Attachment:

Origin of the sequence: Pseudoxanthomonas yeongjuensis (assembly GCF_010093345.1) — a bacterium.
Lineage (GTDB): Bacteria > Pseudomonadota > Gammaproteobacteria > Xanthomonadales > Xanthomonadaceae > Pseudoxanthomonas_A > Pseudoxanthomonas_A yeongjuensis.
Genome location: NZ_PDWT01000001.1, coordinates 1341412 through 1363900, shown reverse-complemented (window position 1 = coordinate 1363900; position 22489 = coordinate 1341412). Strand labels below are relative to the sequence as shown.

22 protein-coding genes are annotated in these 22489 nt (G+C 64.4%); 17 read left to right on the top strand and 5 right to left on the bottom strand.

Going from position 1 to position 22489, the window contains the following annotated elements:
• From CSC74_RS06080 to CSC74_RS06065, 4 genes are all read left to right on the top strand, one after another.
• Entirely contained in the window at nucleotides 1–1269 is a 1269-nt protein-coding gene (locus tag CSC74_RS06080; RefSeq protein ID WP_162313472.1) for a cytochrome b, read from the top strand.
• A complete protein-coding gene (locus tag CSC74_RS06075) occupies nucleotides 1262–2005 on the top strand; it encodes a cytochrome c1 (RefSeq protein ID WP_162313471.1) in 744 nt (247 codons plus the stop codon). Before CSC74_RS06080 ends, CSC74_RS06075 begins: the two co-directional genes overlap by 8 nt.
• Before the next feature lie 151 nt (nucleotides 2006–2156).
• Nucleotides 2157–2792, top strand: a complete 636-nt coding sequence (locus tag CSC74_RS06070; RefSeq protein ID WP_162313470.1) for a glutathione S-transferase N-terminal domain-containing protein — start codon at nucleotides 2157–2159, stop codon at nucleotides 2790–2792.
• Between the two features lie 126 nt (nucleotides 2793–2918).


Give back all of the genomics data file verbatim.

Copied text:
Origin of the sequence: Pseudoxanthomonas yeongjuensis (assembly GCF_010093345.1) — a bacterium.
Lineage (GTDB): Bacteria > Pseudomonadota > Gammaproteobacteria > Xanthomonadales > Xanthomonadaceae > Pseudoxanthomonas_A > Pseudoxanthomonas_A yeongjuensis.
Genome location: NZ_PDWT01000001.1, coordinates 1341412 through 1363900, shown reverse-complemented (window position 1 = coordinate 1363900; position 22489 = coordinate 1341412). Strand labels below are relative to the sequence as shown.

22 protein-coding genes are annotated in these 22489 nt (G+C 64.4%); 17 read left to right on the top strand and 5 right to left on the bottom strand.

Going from position 1 to position 22489, the window contains the following annotated elements:
• From CSC74_RS06080 to CSC74_RS06065, 4 genes are all read left to right on the top strand, one after another.
• Entirely contained in the window at nucleotides 1–1269 is a 1269-nt protein-coding gene (locus tag CSC74_RS06080; RefSeq protein ID WP_162313472.1) for a cytochrome b, read from the top strand.
• A complete protein-coding gene (locus tag CSC74_RS06075) occupies nucleotides 1262–2005 on the top strand; it encodes a cytochrome c1 (RefSeq protein ID WP_162313471.1) in 744 nt (247 codons plus the stop codon). Before CSC74_RS06080 ends, CSC74_RS06075 begins: the two co-directional genes overlap by 8 nt.
• Before the next feature lie 151 nt (nucleotides 2006–2156).
• Nucleotides 2157–2792, top strand: a complete 636-nt coding sequence (locus tag CSC74_RS06070; RefSeq protein ID WP_162313470.1) for a glutathione S-transferase N-terminal domain-containing protein — start codon at nucleotides 2157–2159, stop codon at nucleotides 2790–2792.
• Between the two features lie 126 nt (nucleotides 2793–2918).